Not Writing for all the Wrong Reasons

Not Writing for all the Wrong Reasons

I originally started this blog for the express purpose of forcing myself to write something (hence the name) as often as possible and hopefully with enough frequency to get myself into the habit of writing – a form of conditioning I had hoped would lead to inveterate writing and then ultimately, to transitioning into a career as an actual writer. But it hasn’t happened that way (at least not yet), and I have struggled to figure out why I can’t force myself to sit down and finish any of the half-dozen or so drafts I have started. But I’m not writing.  And I’m not writing for all the wrong reasons.

I figured it out today.  I don’t want to just write something “OK” or “good”. I want to write something brilliant. Some part of my ego wants to sit back after I hit the “Publish” button and wait for the accolades.  I want to have people blogging about my writing.  I want people to tweet about my blogs.  I want subscribers by the tens of thousands, waiting for my next offering, like I have waited for The Winds of Winter.

Reality struck today while I was sitting in a laundromat washing my underwear, towels and jeans.  Writing begets writing, and with practice (read: even more writing), it should (and usually does) get better.  I recently re-read Carrie – Stephen King’s very first published novel.  I just started reading Doctor Sleep (a sort-of sequel to The Shining) and the evolution and growth in King’s (already impressive) writing from 1975 to 2013 stunned and amazed me.  Unlike Carrie (which he wrote in a form called epistolary), in Doctor Sleep, his sentences are longer where they help to carry the reader through some complexity in the story, and perfunctory to perfection when it works to jolt the reader. King was 27 when he published Carrie. He was 66 when he published Doctor Sleep.  Since he published Carrie, King has published 34,000 pages of writing!  And this doesn’t count the pages he tossed in the round file, lost on bad floppy disks back in the 80’s, accidentally deleted from his word processor in the 90’s and more recently parked on a hard drive, waiting for completion some day.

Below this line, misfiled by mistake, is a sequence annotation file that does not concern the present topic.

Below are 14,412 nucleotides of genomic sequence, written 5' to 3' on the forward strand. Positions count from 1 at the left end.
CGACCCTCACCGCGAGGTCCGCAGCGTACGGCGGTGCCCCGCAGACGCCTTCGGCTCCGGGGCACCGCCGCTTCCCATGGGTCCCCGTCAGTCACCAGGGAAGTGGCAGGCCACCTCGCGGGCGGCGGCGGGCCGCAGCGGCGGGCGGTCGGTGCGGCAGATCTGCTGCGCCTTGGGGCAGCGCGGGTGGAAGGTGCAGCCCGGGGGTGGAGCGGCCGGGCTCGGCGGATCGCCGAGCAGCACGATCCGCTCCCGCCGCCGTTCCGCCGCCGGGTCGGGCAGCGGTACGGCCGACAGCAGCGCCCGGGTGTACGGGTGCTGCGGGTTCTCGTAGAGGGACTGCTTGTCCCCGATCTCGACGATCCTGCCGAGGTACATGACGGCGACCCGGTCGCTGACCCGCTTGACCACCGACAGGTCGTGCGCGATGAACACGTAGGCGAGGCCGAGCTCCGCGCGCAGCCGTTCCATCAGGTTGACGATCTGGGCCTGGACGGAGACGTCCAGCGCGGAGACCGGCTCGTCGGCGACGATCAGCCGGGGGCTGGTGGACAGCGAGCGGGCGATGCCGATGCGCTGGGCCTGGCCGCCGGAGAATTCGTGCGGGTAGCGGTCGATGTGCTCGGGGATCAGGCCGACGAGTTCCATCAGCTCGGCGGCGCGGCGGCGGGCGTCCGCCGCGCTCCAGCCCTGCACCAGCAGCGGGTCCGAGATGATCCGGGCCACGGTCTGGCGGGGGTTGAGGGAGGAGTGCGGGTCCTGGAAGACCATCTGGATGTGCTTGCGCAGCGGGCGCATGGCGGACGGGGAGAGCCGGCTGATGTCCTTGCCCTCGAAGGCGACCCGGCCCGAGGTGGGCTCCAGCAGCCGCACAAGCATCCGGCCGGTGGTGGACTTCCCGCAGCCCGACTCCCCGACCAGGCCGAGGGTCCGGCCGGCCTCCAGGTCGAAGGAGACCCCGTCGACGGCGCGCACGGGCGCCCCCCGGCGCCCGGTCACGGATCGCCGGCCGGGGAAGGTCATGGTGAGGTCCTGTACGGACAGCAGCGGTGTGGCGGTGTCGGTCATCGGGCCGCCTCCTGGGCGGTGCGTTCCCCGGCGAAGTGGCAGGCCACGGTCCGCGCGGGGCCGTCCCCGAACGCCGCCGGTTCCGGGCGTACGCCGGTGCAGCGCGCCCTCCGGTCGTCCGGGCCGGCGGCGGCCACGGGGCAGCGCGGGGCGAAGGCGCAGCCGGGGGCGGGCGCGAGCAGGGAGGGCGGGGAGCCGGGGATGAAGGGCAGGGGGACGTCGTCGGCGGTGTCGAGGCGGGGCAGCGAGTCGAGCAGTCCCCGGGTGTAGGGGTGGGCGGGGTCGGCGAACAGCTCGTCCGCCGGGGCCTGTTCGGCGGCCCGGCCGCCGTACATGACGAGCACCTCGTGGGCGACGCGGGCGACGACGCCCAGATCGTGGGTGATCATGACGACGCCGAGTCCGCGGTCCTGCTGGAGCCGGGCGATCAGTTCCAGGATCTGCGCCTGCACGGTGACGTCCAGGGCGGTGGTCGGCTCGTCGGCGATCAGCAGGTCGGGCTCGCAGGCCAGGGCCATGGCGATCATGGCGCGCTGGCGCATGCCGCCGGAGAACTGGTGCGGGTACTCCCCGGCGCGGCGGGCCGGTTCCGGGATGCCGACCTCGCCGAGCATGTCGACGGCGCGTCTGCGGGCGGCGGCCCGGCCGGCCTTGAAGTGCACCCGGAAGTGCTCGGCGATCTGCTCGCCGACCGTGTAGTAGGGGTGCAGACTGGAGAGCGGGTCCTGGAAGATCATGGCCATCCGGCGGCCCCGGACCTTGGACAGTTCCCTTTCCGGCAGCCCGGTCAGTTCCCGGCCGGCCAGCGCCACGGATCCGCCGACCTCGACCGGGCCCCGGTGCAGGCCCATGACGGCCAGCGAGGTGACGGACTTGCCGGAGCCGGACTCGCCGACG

That number – 34,000 pages – is staggering to me, so I did some math.  Since he published Carrie on April 5th, 1974 – 15,025 days have passed to date.  That works out to a little over 2.25 pages a day, every day, for the past 41 years.  But King has actually been quoted as saying that he writes 2,000 words per day every day, and that “… only under dire circumstances do I allow myself to shut down before I get my 2,000 words.”

I don’t know when this ritual started for him, but I’m not getting any younger and if I ever hope to write something worth publishing – something with even a fraction of the literary endurance of Carrie, or Watership Down, or any of the thousands of books by authors I revere, then I need to get my ass in gear and start writing every single day. Even if it sucks and no one reads it and I don’t get any feedback or accolades, I need to start to accept that with writing, the destination is the journey, and that writing for  me needs to be like eating or breathing; something I do for sustenance, and not necessarily for greatness.


One Reply to “Not Writing for all the Wrong Reasons”

  1. I really liked this Tom. It is a joy reading the work of someone who cherishes the act of writing and the subject matter more than his (or her!) ego. Good reminders to proceed with humility and discipline. If you haven’t read it already, you might like King’s “On Writing: A Memoir of the Craft”. The big idea I took from that book: read a lot, write a lot. The first comes easy for me; the second takes more effort!

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